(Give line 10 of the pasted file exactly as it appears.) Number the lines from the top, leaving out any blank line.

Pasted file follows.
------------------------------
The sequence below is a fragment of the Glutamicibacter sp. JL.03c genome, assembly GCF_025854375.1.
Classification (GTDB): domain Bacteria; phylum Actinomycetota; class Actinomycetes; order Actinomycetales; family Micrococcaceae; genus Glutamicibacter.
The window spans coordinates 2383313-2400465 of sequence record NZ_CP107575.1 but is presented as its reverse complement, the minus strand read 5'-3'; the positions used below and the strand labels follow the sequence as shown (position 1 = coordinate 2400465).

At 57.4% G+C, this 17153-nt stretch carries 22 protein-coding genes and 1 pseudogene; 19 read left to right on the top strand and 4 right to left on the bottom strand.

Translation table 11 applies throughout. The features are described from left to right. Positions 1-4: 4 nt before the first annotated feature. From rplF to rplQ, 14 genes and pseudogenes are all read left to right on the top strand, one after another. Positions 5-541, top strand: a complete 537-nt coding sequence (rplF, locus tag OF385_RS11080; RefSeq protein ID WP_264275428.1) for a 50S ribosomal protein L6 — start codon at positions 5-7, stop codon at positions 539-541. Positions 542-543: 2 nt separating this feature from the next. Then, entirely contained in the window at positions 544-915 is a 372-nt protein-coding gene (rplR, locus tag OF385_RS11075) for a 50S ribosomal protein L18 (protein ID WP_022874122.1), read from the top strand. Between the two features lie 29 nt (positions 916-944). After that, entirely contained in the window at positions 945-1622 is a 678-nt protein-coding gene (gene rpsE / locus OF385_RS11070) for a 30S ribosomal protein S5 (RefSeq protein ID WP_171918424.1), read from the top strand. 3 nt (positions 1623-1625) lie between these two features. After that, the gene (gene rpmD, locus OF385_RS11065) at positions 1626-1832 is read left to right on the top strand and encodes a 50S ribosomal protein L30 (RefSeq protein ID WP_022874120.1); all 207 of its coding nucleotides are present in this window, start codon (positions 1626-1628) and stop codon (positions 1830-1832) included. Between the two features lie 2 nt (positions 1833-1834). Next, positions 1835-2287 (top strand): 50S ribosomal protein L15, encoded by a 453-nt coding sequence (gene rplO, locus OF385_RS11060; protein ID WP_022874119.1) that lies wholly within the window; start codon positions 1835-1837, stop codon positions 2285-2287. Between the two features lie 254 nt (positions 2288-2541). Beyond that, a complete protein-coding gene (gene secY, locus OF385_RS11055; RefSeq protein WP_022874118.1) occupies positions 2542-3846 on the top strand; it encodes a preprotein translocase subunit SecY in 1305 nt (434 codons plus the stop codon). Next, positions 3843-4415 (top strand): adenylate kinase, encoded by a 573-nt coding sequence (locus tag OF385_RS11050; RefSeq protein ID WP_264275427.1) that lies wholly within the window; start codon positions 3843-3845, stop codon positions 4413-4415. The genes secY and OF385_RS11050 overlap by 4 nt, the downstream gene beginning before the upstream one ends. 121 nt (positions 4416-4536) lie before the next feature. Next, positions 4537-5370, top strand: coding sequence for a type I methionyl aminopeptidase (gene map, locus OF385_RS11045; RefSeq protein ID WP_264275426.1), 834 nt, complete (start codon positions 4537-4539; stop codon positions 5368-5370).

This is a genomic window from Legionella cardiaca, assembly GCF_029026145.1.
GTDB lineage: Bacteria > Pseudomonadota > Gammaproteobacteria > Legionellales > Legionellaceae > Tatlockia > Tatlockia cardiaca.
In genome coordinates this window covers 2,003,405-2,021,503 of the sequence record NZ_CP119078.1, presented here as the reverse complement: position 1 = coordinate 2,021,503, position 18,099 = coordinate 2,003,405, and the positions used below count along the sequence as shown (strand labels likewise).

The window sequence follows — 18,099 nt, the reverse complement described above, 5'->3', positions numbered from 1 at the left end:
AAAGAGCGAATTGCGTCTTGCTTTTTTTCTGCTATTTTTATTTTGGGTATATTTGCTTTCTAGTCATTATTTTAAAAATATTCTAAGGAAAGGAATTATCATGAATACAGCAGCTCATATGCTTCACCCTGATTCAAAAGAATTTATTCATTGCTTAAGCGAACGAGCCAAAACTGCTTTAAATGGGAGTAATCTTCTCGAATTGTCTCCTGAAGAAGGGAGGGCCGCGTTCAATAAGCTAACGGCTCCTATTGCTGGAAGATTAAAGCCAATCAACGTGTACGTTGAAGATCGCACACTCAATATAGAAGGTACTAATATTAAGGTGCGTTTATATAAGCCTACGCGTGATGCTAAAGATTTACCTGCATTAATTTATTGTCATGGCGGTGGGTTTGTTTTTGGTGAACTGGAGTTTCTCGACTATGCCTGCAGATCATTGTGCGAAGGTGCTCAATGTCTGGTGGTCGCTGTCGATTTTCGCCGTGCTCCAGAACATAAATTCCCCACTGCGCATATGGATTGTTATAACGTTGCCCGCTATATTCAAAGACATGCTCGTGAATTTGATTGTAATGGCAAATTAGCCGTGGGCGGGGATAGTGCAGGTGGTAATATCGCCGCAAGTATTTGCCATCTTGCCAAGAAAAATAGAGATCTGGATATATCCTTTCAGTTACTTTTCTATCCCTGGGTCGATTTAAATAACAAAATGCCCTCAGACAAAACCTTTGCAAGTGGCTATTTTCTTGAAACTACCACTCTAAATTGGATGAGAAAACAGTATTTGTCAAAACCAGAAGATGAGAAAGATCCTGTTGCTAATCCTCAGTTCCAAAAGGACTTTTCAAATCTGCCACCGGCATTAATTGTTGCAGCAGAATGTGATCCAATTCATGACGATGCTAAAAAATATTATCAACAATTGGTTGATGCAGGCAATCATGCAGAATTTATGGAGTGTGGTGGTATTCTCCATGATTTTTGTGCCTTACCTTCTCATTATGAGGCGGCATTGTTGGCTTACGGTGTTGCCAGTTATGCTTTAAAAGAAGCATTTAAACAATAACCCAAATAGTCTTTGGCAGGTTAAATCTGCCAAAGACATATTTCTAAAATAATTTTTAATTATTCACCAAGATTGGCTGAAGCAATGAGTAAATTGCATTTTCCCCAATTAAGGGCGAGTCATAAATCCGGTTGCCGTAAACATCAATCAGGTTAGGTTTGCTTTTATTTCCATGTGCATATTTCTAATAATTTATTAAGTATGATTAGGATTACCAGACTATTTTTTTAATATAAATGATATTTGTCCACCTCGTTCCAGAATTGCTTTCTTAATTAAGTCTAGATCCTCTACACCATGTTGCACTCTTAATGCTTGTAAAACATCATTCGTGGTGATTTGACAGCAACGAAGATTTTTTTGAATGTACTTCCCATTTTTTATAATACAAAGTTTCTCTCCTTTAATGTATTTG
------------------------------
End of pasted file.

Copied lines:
AAAGAGCGAATTGCGTCTTGCTTTTTTTCTGCTATTTTTATTTTGGGTATATTTGCTTTCTAGTCATTATTTTAAAAATATTCTAAGGAAAGGAATTATCATGAATACAGCAGCTCATATGCTTCACCCTGATTCAAAAGAATTTATTCATTGCTTAAGCGAACGAGCCAAAACTGCTTTAAATGGGAGTAATCTTCTCGAATTGTCTCCTGAAGAAGGGAGGGCCGCGTTCAATAAGCTAACGGCTCCTATTGCTGGAAGATTAAAGCCAATCAACGTGTACGTTGAAGATCGCACACTCAATATAGAAGGTACTAATATTAAGGTGCGTTTATATAAGCCTACGCGTGATGCTAAAGATTTACCTGCATTAATTTATTGTCATGGCGGTGGGTTTGTTTTTGGTGAACTGGAGTTTCTCGACTATGCCTGCAGATCATTGTGCGAAGGTGCTCAATGTCTGGTGGTCGCTGTCGATTTTCGCCGTGCTCCAGAACATAAATTCCCCACTGCGCATATGGATTGTTATAACGTTGCCCGCTATATTCAAAGACATGCTCGTGAATTTGATTGTAATGGCAAATTAGCCGTGGGCGGGGATAGTGCAGGTGGTAATATCGCCGCAAGTATTTGCCATCTTGCCAAGAAAAATAGAGATCTGGATATATCCTTTCAGTTACTTTTCTATCCCTGGGTCGATTTAAATAACAAAATGCCCTCAGACAAAACCTTTGCAAGTGGCTATTTTCTTGAAACTACCACTCTAAATTGGATGAGAAAACAGTATTTGTCAAAACCAGAAGATGAGAAAGATCCTGTTGCTAATCCTCAGTTCCAAAAGGACTTTTCAAATCTGCCACCGGCATTAATTGTTGCAGCAGAATGTGATCCAATTCATGACGATGCTAAAAAATATTATCAACAATTGGTTGATGCAGGCAATCATGCAGAATTTATGGAGTGTGGTGGTATTCTCCATGATTTTTGTGCCTTACCTTCTCATTATGAGGCGGCATTGTTGGCTTACGGTGTTGCCAGTTATGCTTTAAAAGAAGCATTTAAACAATAACCCAAATAGTCTTTGGCAGGTTAAATCTGCCAAAGACATATTTCTAAAATAATTTTTAATTATTCACCAAGATTGGCTGAAGCAATGAGTAAATTGCATTTTCCCCAATTAAGGGCGAGTCATAAATCCGGTTGCCGTAAACATCAATCAGGTTAGGTTTGCTTTTATTTCCATGTGCATATTTCTAATAATTTATTAAGTATGATTAGGATTACCAGACTATTTTTTTAATATAAATGATATTTGTCCACCTCGTTCCAGAATTGCTTTCTTAATTAAGTCTAGATCCTCTACACCATGTTGCACTCTTAATGCTTGTAAAACATCATTCGTGGTGATTTGACAGCAACGAAGATTTTTTTGAATGTACTTCCCATTTTTTATAATACAAAGTTTCTCTCCTTTAATGTATTTG